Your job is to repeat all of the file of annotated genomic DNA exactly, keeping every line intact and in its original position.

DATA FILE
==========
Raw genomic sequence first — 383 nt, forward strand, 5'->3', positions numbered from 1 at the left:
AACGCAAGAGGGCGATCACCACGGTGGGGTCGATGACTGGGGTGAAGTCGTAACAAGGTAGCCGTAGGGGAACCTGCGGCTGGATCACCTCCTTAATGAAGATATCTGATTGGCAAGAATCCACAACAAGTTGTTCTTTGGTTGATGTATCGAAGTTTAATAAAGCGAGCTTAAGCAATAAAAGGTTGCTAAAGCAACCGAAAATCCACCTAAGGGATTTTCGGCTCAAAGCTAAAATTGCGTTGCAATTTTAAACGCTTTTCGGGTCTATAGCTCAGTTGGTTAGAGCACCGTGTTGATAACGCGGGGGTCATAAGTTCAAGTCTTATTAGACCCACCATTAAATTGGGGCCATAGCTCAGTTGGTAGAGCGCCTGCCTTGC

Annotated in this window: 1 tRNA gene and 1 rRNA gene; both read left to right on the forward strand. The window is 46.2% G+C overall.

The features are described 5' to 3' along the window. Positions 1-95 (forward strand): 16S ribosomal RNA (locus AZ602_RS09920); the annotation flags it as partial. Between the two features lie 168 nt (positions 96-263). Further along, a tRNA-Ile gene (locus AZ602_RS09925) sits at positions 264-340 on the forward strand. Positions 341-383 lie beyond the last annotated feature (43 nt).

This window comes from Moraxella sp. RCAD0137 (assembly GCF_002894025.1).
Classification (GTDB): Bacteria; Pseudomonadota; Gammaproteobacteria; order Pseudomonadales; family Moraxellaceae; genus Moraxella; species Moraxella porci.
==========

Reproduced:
Raw genomic sequence first — 383 nt, forward strand, 5'->3', positions numbered from 1 at the left:
AACGCAAGAGGGCGATCACCACGGTGGGGTCGATGACTGGGGTGAAGTCGTAACAAGGTAGCCGTAGGGGAACCTGCGGCTGGATCACCTCCTTAATGAAGATATCTGATTGGCAAGAATCCACAACAAGTTGTTCTTTGGTTGATGTATCGAAGTTTAATAAAGCGAGCTTAAGCAATAAAAGGTTGCTAAAGCAACCGAAAATCCACCTAAGGGATTTTCGGCTCAAAGCTAAAATTGCGTTGCAATTTTAAACGCTTTTCGGGTCTATAGCTCAGTTGGTTAGAGCACCGTGTTGATAACGCGGGGGTCATAAGTTCAAGTCTTATTAGACCCACCATTAAATTGGGGCCATAGCTCAGTTGGTAGAGCGCCTGCCTTGC

Annotated in this window: 1 tRNA gene and 1 rRNA gene; both read left to right on the forward strand. The window is 46.2% G+C overall.

The features are described 5' to 3' along the window. Positions 1-95 (forward strand): 16S ribosomal RNA (locus AZ602_RS09920); the annotation flags it as partial. Between the two features lie 168 nt (positions 96-263). Further along, a tRNA-Ile gene (locus AZ602_RS09925) sits at positions 264-340 on the forward strand. Positions 341-383 lie beyond the last annotated feature (43 nt).

This window comes from Moraxella sp. RCAD0137 (assembly GCF_002894025.1).
Classification (GTDB): Bacteria; Pseudomonadota; Gammaproteobacteria; order Pseudomonadales; family Moraxellaceae; genus Moraxella; species Moraxella porci.